[Show abstract][Hide abstract] ABSTRACT: Postoperative dysphagia is an important complication after fundoplication for reflux disease, sometimes requiring re-operation. The aim of this retrospective study was to analyse our results after fundoplication performed for gastro-oesophageal reflux disease in order to assess the incidence of postoperative dysphagia, its therapy and the results in the treatment of this complication. We analysed the data of 276 patients who underwent fundoplication for gastro-oesophageal reflux disease. 8.7% of the patients had preoperative dysphagia and 9.1% had major postoperative dysphagia, during the follow-up. No correlation was found between preoperative and persistent postoperative dysphagia. Among patients with persistent postoperative dysphagia, 8 underwent endoscopic pneumatic dilatation, with symptom improvement in 62% of cases. Four patients underwent re-operation. The incidence of clinically significant persistent postoperative dysphagia was 3.6%. Over the same time period, another 11 patients underwent re-operation for persistent dysphagia after antireflux surgery performed elsewhere. Redo surgery was done after a median period of 12 months from the first operation, 77% of re-operated patients obtaining good results. Good results were obtained when an anatomical defect causing dysphagia could be detected. In conclusion, less than 5% of patients submitted to antireflux surgery present persistent postoperative dysphagia. Endoscopic pneumatic dilatation is successful in one-third of the patients. Re-operation gives good results when an anatomical defect causing dysphagia is found. Re-operation for failed fundoplication achieves symptom improvement in a significant percentage of patients (75%).
No preview · Article · May 2007 · Chirurgia italiana
[Show abstract][Hide abstract] ABSTRACT: In December 2000, the Italian Registry of Laparoscopic Surgery of the Spleen (IRLSS) was formally launched under the auspices of the Italian Society for Endoscopic Surgery and New Technologies (SICE). The aim of this multicentre study was to analyse various aspects of the treatment that are still under discussion, such as the extension of the laparoscopic indications in cases of malignancy, independently of the associated splenomegaly, patient selection and operative techniques. A retrospective review of 379 patients undergoing laparoscopic splenectomy for haematological diseases from February 1, 1993, to September 15, 2005, was conducted. Data were collected from the 18 italian centres participating in the IRLSS. The mean length of surgery was 140 minutes (range: 25-420). Conversion was necessary in 25 cases (6.6%), and at least one accessory spleen was found in 30 patients (8%). The mean spleen weight was 1200 g (range: 85-4500). Perioperative death occurred in two cases (0.5%). There were no complications in 312 patients (82.3%), with a mean hospital stay of 5.5 days (range: 2-30). Morbidity occurred in 67 patients (17.8%), mainly consisting in transient fever (n = 22), pleural effusions (n = 16), and actual or suspected haemorrhage (n = 14), requiring re-intervention in 7 patients. This first study carried out on the IRLSS data shows that laparoscopic splenectomy may constitute the gold standard for haematological diseases with a normal-sized spleen. The low morbidity and mortality rates suggest that laparoscopic splenectomy can be successfully proposed also for splenomegaly in haematological malignancies.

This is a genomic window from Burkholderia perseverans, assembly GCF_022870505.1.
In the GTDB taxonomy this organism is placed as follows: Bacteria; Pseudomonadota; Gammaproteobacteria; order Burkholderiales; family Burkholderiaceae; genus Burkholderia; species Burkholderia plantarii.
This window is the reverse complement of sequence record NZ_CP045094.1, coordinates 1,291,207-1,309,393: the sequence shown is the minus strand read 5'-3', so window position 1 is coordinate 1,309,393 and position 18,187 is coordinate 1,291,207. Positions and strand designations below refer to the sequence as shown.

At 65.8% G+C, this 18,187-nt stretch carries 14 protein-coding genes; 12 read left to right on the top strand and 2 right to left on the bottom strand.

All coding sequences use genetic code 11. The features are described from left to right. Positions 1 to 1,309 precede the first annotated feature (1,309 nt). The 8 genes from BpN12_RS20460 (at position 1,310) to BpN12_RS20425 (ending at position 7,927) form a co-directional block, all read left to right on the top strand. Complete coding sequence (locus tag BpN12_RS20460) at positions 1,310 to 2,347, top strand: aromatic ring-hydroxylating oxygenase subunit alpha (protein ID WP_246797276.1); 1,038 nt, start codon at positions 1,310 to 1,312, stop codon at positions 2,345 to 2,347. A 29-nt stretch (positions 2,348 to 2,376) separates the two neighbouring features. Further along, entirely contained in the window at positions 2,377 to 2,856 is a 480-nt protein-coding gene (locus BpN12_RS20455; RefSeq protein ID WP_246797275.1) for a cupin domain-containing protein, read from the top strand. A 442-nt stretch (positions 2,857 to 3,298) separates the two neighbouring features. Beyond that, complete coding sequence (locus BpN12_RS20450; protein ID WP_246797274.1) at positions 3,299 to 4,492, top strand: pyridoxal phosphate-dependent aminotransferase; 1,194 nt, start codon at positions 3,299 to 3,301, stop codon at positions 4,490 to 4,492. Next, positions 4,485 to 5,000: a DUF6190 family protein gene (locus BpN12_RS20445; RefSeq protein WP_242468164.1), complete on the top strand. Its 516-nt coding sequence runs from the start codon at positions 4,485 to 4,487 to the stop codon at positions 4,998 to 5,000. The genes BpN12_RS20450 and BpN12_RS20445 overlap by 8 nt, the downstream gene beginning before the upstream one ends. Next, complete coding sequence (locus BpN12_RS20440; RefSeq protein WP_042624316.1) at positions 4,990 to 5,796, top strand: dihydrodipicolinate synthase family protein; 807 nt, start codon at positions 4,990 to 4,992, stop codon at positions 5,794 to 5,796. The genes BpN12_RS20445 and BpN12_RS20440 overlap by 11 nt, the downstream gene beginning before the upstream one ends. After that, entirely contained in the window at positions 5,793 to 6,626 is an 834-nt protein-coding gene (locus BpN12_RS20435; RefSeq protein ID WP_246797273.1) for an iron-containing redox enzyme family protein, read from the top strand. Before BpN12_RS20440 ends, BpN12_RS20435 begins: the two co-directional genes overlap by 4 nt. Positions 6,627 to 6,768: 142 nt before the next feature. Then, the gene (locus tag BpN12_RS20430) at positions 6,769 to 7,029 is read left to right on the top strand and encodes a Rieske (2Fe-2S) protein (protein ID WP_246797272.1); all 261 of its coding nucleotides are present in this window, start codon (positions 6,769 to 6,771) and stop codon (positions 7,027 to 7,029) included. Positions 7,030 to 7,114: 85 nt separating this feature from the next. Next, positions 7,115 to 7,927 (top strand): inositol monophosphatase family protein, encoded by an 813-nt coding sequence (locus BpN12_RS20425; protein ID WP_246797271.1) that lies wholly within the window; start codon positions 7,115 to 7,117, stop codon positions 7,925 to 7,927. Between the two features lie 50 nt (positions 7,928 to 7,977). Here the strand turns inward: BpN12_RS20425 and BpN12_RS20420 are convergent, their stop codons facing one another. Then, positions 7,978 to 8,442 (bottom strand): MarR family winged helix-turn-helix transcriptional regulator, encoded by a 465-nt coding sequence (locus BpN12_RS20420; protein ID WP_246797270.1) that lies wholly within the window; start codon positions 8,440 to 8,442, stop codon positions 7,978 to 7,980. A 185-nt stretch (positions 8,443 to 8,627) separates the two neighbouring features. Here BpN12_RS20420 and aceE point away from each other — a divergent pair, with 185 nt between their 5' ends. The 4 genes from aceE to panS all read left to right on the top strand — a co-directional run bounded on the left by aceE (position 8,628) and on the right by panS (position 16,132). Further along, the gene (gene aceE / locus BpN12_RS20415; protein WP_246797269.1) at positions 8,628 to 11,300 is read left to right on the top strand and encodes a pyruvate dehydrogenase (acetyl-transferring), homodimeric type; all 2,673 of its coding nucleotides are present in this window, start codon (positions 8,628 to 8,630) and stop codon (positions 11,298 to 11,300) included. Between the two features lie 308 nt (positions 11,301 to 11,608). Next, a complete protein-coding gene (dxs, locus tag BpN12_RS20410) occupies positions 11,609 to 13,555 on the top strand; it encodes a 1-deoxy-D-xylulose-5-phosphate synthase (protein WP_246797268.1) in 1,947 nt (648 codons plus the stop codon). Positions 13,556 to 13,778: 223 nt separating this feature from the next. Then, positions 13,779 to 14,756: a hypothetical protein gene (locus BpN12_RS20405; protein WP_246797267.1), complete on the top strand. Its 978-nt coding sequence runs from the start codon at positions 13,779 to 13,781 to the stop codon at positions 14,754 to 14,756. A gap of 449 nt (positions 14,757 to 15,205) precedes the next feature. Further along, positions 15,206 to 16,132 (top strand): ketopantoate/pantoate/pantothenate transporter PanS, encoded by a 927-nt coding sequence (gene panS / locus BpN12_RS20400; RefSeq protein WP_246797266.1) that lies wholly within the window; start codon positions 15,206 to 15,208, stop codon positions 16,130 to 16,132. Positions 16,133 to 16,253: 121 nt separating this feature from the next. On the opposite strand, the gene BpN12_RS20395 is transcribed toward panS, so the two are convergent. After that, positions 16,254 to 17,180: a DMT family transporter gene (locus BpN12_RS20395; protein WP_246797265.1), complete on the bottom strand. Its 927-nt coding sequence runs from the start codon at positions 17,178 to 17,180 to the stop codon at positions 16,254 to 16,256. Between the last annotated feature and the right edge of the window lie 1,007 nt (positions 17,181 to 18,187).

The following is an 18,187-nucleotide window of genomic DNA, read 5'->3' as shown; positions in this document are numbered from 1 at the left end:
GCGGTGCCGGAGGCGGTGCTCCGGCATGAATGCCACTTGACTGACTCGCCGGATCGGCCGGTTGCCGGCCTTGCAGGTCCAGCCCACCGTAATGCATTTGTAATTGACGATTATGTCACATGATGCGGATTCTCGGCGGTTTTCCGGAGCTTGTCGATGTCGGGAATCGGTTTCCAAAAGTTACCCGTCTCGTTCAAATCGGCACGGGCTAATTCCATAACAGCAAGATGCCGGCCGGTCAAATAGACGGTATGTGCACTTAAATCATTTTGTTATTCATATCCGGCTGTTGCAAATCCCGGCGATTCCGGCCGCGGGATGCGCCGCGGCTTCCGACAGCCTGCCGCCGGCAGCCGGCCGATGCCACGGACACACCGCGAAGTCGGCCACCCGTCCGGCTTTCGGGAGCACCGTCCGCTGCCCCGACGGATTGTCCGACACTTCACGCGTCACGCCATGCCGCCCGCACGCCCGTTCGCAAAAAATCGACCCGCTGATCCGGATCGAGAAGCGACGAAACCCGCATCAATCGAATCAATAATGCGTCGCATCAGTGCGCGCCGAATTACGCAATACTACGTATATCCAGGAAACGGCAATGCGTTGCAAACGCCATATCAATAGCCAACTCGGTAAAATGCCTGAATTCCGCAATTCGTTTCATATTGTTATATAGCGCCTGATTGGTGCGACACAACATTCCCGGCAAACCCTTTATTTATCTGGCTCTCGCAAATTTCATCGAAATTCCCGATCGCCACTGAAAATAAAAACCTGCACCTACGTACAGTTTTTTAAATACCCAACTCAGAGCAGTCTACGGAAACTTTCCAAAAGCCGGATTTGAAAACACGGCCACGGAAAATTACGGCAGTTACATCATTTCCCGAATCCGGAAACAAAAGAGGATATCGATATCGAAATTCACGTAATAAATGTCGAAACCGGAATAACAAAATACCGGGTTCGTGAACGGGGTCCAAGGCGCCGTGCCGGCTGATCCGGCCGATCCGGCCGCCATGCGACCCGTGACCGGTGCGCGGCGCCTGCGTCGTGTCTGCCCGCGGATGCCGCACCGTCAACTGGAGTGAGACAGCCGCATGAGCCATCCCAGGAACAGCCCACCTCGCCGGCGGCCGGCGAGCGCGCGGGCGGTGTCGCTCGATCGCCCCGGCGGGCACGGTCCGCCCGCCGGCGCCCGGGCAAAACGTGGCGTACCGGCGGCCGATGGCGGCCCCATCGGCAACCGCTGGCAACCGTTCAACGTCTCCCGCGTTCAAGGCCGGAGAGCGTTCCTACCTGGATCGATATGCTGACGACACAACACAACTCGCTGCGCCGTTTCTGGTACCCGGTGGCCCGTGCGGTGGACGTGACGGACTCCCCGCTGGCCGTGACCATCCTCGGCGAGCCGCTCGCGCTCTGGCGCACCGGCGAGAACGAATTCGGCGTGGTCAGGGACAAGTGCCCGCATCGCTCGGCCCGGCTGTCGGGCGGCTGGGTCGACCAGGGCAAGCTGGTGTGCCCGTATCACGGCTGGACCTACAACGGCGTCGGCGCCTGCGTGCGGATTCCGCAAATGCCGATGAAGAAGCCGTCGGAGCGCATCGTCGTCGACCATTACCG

No preview · Article · Nov 2006 · Chirurgia italiana
[Show abstract][Hide abstract] ABSTRACT: Minimally invasive techniques are increasingly being used for oesophagectomy. Diaphragmatic hernia is a rare complication of gastroplasty in open surgery. One of the advantages of the laparoscopic technique, the lack of peritoneal adhesions, may lead to an increased rate of this complication. We report two cases of diaphragmatic acute massive herniation after laparoscopic gastroplasty for esophagectomy out of a series of 44 laparoscopic gastroplasties performed over 33 months. We discuss some technical aspects related to its occurrence. Prevention should include a limited crural division and fixation of the gastric tube to the diaphragmatic crura at primary surgery.
No preview · Article · Feb 2006 · Diseases of the Esophagus
[Show abstract][Hide abstract] ABSTRACT: Minimally invasive surgery is currently becoming an accepted approach to esophageal cancer treatment. At the authors' Department laparoscopic gastroplasty is used in combination to either transhiatal or transthoracic esophagectomy, associated with left cervicotomy and right thoracotomy, respectively. Outcomes of laparoscopic and open gastric mobilization during esophagectomy in terms of intra- and postoperative complications are compared. From February 2003 to September 2005 45 patients underwent laparoscopic gastroplasty (group A) and 26 patients underwent open gastroplasty (group B) during esophagectomy. Intraoperative complications were 2% vs. 11.5%; respiratory complications were 2.2% vs. 19%; leakages from the suture lines were 17.7% vs. 7.6% (p = n.s.); major long-term complications were 4.4% vs 3.8% (p = n.s.), respectively. Laparoscopic gastroplasty during esophagectomy was shown to be a safe procedure. Intraoperative splenic lesions were rare; respiratory complications seemed decreased after the laparoscopic approach in comparison to open gastroplasty; major long-term complications were specific to the open or laparoscopic approach.